[MARMAM] New Publication: Morphometrics and body condition of southern right whales on the calving grounds at Port Ross, Auckland Islands

David Johnston johda957 at student.otago.ac.nz
Wed Aug 31 16:53:18 PDT 2022


Dear all,

My co-authors and I are pleased to announce and share our recent paper titled
"Morphometrics and body condition of southern right whales on the calving grounds at Port Ross, Auckland Islands".

Abstract:

After near extirpation by nineteenth century whaling, New Zealand’s southern right whales (Eubalaena australis) are recovering strongly, calving almost exclusively at the subantarctic Auckland Islands. Right whales are capital breeders; body condition is an important driver of their breeding success. Here we use unmanned aerial vehicles to characterise variation in individual size and shape, and to quantify the size structure of the subset of the population we sampled. Of 108 whales photographically identified we gained a comprehensive set of measurements from 63 individuals, as well as length measurements for 29 calves and six non-calf whales for which the full suite of measurements were not obtainable. Lactating females (n=32) ranged in length from 11.84 to 15.22 m, apparent non-breeding adults (n=9) were between 11.96 and 14.92 m, while subadults (n=28) were between 8.82 and 11.72 m long. Calves were between 5.15 and 7.53 m. Principal component analysis of the measurement data showed that widths (particularly at the positions of 30–80% along total body length) were most inlfuential in PC1 (40.3% variance explained). Measurements of structural features (i.e. head and flukes) related more closely to PC2 (18.2% variance explained) and PC3 (14.8% variance explained). We, therefore, interpret PC2 and PC3 as representing structural size, while PC1 represents body condition. Subadults and non-breeding adults showed more variation in body condition than lactating females, highlighting the need for this demographic to maintain their body condition within a tighter range to meet the high nutritional demands of raising calves.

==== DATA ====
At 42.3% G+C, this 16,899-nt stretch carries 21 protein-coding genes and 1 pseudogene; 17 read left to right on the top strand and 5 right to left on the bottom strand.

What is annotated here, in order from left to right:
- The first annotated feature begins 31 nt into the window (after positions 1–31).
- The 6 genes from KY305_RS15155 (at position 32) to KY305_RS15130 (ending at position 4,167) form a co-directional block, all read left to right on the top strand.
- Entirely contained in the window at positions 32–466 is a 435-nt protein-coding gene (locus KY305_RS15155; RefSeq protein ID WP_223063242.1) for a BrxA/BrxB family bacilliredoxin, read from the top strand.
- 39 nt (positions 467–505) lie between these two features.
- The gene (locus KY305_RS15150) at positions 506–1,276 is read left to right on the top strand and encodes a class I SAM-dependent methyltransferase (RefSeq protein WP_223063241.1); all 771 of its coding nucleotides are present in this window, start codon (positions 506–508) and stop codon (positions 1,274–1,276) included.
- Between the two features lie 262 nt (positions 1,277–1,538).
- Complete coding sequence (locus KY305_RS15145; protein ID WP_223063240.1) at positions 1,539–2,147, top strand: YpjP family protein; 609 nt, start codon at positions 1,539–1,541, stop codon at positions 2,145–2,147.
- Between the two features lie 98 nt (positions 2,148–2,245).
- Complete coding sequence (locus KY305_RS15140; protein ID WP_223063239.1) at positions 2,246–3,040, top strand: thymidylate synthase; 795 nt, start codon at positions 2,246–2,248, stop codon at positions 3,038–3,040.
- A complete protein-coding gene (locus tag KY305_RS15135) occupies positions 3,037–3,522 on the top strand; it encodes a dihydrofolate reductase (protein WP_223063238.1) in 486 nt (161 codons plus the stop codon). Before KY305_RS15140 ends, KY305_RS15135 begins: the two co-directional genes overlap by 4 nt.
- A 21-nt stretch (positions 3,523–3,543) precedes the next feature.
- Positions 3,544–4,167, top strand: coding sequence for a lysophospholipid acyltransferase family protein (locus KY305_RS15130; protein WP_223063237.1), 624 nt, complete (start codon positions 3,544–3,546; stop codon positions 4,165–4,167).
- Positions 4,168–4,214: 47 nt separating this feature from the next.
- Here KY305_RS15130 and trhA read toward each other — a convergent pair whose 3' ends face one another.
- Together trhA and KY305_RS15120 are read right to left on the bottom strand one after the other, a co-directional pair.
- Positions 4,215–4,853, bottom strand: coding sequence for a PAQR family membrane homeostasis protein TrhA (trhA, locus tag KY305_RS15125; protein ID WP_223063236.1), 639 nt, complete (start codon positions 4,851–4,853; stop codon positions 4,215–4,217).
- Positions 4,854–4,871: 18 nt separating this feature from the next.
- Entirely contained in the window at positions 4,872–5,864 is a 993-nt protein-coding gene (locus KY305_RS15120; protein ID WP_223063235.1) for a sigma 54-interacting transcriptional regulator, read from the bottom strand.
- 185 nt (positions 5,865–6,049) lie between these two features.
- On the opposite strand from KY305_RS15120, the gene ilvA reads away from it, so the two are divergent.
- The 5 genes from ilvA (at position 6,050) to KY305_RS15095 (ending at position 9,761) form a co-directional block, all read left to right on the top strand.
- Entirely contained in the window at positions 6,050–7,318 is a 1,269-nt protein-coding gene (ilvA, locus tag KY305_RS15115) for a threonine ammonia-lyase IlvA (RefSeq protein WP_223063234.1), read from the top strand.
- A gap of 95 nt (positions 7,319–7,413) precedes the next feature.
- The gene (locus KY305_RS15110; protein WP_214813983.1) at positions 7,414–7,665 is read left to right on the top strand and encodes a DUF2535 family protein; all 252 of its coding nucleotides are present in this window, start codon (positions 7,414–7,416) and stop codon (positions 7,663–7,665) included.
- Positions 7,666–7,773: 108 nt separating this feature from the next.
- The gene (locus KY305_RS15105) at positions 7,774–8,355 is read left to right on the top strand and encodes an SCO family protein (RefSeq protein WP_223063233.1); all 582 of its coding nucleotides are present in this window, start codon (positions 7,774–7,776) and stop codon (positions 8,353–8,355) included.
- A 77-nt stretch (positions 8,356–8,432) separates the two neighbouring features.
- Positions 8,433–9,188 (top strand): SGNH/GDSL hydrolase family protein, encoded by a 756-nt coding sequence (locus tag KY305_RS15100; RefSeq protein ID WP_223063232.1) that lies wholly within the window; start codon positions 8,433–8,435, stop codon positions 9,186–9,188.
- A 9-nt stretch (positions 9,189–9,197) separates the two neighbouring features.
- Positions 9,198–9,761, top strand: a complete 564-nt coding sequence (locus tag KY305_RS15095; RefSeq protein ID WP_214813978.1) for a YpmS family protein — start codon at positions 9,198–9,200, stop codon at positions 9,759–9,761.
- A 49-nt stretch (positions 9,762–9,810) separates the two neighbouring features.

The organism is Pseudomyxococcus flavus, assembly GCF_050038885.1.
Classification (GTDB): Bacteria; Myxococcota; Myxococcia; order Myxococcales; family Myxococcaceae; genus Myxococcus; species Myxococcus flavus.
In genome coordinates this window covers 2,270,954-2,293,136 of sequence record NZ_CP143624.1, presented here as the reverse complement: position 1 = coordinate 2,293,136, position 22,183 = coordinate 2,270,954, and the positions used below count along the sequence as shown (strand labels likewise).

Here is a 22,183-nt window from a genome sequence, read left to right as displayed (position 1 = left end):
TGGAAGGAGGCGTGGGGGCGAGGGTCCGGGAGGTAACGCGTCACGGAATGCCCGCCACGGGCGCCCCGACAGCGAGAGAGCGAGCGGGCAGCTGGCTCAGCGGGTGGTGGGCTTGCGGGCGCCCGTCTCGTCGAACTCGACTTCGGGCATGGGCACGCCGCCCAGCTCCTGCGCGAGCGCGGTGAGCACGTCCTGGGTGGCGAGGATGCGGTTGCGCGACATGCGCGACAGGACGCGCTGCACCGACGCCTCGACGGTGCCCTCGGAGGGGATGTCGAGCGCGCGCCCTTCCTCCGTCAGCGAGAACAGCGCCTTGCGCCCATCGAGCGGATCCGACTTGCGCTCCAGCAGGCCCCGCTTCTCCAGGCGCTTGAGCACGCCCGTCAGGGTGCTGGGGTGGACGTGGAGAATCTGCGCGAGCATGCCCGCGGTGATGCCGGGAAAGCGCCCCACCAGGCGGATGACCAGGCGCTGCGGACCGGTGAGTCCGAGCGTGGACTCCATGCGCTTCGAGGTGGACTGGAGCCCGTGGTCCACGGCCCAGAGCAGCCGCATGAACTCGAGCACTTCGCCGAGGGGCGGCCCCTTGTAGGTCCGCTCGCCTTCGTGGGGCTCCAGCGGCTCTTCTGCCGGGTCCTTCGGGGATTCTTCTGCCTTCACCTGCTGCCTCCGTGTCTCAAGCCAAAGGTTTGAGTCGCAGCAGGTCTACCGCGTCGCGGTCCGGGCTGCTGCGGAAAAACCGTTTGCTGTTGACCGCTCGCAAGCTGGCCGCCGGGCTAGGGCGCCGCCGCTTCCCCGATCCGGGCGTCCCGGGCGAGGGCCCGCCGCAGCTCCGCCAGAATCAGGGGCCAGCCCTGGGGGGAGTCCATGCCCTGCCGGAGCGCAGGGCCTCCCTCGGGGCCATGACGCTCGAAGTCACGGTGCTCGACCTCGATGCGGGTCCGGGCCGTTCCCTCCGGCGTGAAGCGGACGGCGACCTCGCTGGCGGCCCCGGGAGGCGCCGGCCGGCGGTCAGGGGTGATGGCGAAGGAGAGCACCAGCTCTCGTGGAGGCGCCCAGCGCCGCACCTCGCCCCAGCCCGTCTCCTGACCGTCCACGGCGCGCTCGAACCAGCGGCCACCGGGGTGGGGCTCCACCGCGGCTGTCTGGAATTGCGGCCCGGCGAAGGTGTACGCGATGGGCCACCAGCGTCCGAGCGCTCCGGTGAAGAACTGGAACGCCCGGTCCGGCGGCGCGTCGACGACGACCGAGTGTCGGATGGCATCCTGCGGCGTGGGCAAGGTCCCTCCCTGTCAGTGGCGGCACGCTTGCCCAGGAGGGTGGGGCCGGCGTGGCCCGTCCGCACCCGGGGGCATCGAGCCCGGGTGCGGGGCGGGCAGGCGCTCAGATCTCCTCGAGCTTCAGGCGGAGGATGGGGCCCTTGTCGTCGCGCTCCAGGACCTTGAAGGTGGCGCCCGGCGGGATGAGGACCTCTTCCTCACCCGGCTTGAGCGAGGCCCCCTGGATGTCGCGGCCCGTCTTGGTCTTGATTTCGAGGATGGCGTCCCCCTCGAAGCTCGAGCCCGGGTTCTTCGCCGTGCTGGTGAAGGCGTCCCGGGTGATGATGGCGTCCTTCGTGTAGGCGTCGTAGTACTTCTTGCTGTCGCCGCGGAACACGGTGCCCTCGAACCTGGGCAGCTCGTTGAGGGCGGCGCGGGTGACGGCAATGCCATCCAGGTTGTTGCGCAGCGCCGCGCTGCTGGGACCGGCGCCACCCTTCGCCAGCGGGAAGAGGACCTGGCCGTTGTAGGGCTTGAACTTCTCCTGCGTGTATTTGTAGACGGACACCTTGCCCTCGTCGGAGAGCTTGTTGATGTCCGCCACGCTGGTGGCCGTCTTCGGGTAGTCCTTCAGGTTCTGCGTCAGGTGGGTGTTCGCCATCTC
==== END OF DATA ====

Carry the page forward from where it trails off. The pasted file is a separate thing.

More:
The article can be accessed here:

https://rdcu.be/cUrjT<https://apc01.safelinks.protection.outlook.com/?url=https%3A%2F%2Frdcu.be%2FcUrjT&data=05%7C01%7Cjohda957%40student.otago.ac.nz%7C630c474e831044d89f5508da87d163c8%7C0225efc578fe4928b1579ef24809e9ba%7C0%7C0%7C637971630661267603%7CUnknown%7CTWFpbGZsb3d8eyJWIjoiMC4wLjAwMDAiLCJQIjoiV2luMzIiLCJBTiI6Ik1haWwiLCJXVCI6Mn0%3D%7C3000%7C%7C%7C&sdata=GfkeBTpUzQGRQuSV1Vg3qGz8c1j62%2BwsbkPFsVG4YYs%3D&reserved=0>

Kind regards,


David Johnston

PhD Candidate
Marine Mammal Research Group
Department of Marine Science
University of Otago, Dunedin, NZ

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